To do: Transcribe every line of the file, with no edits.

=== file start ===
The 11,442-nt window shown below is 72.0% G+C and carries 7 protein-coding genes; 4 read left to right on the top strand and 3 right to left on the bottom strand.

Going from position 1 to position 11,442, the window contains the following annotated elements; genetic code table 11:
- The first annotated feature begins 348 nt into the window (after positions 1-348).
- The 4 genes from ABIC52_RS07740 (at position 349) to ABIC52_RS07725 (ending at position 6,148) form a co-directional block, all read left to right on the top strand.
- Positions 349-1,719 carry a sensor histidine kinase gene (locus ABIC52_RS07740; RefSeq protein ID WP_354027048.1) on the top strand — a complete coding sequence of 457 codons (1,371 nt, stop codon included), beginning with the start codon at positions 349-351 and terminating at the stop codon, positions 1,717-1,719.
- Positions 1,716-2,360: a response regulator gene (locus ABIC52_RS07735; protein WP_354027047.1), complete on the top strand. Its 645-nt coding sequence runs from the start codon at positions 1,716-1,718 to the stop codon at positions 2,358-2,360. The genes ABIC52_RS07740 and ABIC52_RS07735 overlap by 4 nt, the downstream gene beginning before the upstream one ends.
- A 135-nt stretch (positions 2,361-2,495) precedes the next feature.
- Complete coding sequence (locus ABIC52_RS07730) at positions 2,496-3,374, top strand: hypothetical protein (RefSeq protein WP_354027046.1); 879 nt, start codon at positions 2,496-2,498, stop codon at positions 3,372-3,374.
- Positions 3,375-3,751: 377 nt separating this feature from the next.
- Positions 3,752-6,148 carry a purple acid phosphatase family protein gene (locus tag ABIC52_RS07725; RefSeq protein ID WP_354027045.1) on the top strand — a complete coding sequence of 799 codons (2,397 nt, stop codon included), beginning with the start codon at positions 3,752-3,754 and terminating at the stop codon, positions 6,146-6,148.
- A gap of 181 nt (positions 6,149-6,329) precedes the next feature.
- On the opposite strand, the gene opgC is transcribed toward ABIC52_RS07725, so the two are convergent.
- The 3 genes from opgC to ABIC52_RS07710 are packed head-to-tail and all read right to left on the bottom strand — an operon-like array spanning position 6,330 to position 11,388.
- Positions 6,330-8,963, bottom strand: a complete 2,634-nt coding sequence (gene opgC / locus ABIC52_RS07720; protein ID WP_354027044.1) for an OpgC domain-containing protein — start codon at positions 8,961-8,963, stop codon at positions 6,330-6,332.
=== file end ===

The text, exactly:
The 11,442-nt window shown below is 72.0% G+C and carries 7 protein-coding genes; 4 read left to right on the top strand and 3 right to left on the bottom strand.

Going from position 1 to position 11,442, the window contains the following annotated elements; genetic code table 11:
- The first annotated feature begins 348 nt into the window (after positions 1-348).
- The 4 genes from ABIC52_RS07740 (at position 349) to ABIC52_RS07725 (ending at position 6,148) form a co-directional block, all read left to right on the top strand.
- Positions 349-1,719 carry a sensor histidine kinase gene (locus ABIC52_RS07740; RefSeq protein ID WP_354027048.1) on the top strand — a complete coding sequence of 457 codons (1,371 nt, stop codon included), beginning with the start codon at positions 349-351 and terminating at the stop codon, positions 1,717-1,719.
- Positions 1,716-2,360: a response regulator gene (locus ABIC52_RS07735; protein WP_354027047.1), complete on the top strand. Its 645-nt coding sequence runs from the start codon at positions 1,716-1,718 to the stop codon at positions 2,358-2,360. The genes ABIC52_RS07740 and ABIC52_RS07735 overlap by 4 nt, the downstream gene beginning before the upstream one ends.
- A 135-nt stretch (positions 2,361-2,495) precedes the next feature.
- Complete coding sequence (locus ABIC52_RS07730) at positions 2,496-3,374, top strand: hypothetical protein (RefSeq protein WP_354027046.1); 879 nt, start codon at positions 2,496-2,498, stop codon at positions 3,372-3,374.
- Positions 3,375-3,751: 377 nt separating this feature from the next.
- Positions 3,752-6,148 carry a purple acid phosphatase family protein gene (locus tag ABIC52_RS07725; RefSeq protein ID WP_354027045.1) on the top strand — a complete coding sequence of 799 codons (2,397 nt, stop codon included), beginning with the start codon at positions 3,752-3,754 and terminating at the stop codon, positions 6,146-6,148.
- A gap of 181 nt (positions 6,149-6,329) precedes the next feature.
- On the opposite strand, the gene opgC is transcribed toward ABIC52_RS07725, so the two are convergent.
- The 3 genes from opgC to ABIC52_RS07710 are packed head-to-tail and all read right to left on the bottom strand — an operon-like array spanning position 6,330 to position 11,388.
- Positions 6,330-8,963, bottom strand: a complete 2,634-nt coding sequence (gene opgC / locus ABIC52_RS07720; protein ID WP_354027044.1) for an OpgC domain-containing protein — start codon at positions 8,961-8,963, stop codon at positions 6,330-6,332.